Countries also discuss what to do about Daesh fighters returning home.
Canada said Monday it wants to take “joint steps” with the U.S. to fight illegal immigration across their shared border.
The department of Homeland Security issued a news release Monday saying that Canada Safety Minister Ralph Goodale and acting Secretary of Homeland Security Elaine Duke discussed the immigration problem at the just-ended G7 Summit of Interior Ministers in Italy.
Canada is concerned that some American embassies are issuing travel permits to the United States but that the only intention of the visitors is to get across the border into Canada, Goodale said.
“We have asked them (the U.S.) to go back upstream and examine the pattern of these travel documents being issued and how come the people to whom they were issued appear to have no intention of staying in the United States but were simply using the documents as vehicles to get into the United States and then make a beeline for the Canadian border,” Goodale said in an interview with the Canadian Broadcasting Corporation Sunday.
He declined to name specific American embassies.
Goodale asked Duke for the U.S. to alert Canada when policy decisions were about to be announced that would cause people to leave the U.S. and cross into Canada.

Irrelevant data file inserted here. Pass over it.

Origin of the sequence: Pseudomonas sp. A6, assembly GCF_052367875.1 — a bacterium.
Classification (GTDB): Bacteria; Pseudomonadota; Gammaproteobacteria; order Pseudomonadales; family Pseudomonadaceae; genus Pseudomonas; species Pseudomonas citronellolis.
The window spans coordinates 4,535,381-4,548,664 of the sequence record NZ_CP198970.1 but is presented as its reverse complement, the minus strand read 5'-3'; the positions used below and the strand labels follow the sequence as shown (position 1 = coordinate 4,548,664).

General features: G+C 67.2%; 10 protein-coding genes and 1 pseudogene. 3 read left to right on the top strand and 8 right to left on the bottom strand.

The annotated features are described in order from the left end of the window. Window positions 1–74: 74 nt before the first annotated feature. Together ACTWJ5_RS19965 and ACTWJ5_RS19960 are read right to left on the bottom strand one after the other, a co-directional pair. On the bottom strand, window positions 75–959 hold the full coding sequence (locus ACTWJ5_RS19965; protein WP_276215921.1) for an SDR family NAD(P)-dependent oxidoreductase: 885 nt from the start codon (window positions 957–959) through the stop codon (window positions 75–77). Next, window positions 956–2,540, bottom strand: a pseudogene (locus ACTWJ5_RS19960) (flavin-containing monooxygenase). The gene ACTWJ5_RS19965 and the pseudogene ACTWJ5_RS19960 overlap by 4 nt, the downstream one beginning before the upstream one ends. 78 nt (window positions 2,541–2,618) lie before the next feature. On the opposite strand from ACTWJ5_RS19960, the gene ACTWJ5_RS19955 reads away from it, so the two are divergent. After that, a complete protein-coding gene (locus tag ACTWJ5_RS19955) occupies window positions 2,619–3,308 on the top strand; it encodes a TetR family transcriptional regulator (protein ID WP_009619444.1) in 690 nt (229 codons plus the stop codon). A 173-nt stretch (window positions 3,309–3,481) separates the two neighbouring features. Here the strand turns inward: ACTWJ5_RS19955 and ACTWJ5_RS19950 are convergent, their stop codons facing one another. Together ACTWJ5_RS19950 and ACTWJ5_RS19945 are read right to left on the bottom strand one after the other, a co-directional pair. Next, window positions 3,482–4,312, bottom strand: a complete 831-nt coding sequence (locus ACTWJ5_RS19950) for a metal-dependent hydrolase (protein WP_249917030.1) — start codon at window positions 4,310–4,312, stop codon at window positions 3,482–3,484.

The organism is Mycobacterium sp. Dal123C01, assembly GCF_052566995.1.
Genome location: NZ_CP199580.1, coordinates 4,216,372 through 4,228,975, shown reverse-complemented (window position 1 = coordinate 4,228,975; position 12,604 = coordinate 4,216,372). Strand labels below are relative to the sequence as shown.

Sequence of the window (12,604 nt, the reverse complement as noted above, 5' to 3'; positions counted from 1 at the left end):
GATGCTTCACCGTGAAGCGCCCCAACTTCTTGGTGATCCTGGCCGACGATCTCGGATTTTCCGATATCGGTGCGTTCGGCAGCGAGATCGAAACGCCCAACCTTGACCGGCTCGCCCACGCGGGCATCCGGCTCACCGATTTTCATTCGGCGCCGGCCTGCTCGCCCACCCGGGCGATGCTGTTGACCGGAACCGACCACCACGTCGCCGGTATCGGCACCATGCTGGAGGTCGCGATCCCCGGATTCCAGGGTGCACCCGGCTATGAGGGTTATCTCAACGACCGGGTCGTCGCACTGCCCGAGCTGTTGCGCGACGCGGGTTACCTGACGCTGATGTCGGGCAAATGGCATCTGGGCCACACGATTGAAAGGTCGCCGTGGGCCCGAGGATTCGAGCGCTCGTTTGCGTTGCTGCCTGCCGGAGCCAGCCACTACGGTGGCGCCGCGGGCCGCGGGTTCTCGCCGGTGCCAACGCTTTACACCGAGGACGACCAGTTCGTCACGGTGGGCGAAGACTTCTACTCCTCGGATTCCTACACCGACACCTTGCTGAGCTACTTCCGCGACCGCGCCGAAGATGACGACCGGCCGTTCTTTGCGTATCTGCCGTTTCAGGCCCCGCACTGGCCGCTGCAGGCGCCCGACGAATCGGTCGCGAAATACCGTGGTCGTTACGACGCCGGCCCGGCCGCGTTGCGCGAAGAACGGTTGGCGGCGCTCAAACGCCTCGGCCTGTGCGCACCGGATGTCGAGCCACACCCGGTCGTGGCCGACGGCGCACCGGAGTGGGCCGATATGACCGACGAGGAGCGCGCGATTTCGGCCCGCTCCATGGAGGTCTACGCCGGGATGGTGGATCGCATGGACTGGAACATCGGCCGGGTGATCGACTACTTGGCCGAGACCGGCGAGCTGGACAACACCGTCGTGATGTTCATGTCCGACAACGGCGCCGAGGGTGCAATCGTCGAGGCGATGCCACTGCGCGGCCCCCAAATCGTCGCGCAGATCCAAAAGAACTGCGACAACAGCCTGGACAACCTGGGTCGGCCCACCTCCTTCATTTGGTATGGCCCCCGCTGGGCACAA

For example, this past summer, the U.S. announced it would not be extending the stay of Haitians who had been granted temporary sanctuary after the 2010 hurricane that stuck the island.
The result was that thousands crossed the border illegally into Canada, where they can apply to stay as asylum seekers.
Also at the G7 summit , Goodale also said the ministers discussed at great length what to do to fight extremism, with an emphasis on citizens who had left Western countries to fight for Daesh.
“What happens to the foreign fighters, the people who have come from various Western countries to fight in Syria and Iraq, and now if the battlefield activity is winding down, where do they go and what do they do?” he said.
Goodale said security agencies would have to keep track of the returnees and determine the risks they pose.